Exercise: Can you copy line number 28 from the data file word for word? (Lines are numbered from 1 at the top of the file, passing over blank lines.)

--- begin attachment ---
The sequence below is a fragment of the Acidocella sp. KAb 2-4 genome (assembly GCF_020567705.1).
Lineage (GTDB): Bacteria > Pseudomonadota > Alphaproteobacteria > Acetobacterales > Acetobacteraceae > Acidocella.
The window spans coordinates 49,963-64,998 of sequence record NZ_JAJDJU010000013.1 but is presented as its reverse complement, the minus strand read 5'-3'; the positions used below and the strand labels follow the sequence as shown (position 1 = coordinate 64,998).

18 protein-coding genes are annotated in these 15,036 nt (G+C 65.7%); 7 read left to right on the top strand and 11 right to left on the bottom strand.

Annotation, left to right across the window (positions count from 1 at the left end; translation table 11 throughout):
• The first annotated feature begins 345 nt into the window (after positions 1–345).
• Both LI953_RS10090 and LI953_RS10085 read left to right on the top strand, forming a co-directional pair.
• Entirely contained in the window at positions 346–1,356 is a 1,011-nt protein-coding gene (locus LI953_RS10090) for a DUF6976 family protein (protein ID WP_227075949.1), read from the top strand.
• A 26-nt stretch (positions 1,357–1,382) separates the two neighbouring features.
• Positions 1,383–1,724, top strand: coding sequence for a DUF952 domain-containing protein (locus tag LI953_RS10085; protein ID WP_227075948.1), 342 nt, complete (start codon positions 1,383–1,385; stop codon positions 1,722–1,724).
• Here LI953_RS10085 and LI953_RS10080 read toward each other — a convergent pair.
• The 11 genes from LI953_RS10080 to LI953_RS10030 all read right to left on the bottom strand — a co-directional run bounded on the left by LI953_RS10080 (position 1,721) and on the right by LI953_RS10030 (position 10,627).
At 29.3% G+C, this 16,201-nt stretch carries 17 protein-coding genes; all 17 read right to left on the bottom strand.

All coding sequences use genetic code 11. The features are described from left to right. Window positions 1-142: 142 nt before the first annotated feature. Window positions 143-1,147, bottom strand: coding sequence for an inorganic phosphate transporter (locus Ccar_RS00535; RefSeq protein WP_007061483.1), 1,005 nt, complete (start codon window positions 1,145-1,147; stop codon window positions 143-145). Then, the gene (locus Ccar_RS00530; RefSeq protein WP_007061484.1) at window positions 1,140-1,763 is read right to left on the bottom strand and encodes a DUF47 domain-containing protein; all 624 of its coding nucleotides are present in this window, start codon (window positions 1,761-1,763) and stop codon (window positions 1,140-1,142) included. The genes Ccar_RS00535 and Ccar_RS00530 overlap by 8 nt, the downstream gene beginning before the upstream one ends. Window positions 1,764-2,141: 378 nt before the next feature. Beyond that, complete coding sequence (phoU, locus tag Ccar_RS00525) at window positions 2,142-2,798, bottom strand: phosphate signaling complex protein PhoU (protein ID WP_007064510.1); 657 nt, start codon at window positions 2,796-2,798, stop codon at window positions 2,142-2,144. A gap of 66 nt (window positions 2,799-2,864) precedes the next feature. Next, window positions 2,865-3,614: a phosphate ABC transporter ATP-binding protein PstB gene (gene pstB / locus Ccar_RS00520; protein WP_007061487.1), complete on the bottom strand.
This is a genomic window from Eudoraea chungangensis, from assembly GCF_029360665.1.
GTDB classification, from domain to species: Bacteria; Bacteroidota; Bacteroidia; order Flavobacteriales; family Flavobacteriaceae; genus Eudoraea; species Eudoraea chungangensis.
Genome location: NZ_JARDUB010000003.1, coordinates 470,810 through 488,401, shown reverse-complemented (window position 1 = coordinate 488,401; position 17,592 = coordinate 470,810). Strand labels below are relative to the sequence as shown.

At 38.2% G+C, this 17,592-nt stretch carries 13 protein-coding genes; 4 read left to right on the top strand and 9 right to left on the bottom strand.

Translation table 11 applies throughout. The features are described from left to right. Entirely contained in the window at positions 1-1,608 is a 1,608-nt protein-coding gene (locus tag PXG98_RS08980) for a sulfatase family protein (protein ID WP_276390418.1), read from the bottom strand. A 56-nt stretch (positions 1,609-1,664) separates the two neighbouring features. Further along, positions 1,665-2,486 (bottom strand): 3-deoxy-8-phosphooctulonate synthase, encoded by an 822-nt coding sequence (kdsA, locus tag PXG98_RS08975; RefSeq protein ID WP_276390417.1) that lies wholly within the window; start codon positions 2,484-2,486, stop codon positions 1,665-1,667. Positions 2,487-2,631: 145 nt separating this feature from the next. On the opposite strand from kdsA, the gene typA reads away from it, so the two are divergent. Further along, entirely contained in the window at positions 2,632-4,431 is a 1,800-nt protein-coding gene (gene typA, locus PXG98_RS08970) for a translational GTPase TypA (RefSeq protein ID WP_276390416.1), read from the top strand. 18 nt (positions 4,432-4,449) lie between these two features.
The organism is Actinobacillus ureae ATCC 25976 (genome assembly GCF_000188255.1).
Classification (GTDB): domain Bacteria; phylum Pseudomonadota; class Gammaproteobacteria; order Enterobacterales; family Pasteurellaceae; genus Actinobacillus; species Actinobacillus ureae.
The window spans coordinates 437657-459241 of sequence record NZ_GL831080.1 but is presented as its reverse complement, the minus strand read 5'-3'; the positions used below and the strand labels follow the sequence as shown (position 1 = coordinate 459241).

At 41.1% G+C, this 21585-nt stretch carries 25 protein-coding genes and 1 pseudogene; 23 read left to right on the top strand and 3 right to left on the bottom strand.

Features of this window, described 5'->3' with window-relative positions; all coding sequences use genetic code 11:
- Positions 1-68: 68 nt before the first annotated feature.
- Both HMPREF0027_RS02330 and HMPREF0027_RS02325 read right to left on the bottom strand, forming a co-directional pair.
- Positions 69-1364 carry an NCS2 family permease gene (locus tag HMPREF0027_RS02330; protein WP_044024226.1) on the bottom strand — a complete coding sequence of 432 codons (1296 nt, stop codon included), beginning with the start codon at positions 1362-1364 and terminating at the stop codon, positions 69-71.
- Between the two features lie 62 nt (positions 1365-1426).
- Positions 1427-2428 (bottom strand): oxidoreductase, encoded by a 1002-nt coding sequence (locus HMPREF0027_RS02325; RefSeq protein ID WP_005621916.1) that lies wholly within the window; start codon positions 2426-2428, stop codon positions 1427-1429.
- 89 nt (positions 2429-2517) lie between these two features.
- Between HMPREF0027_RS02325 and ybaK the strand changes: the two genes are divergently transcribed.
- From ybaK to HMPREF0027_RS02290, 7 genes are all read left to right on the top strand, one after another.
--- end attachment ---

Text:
- Between the two features lie 62 nt (positions 1365-1426).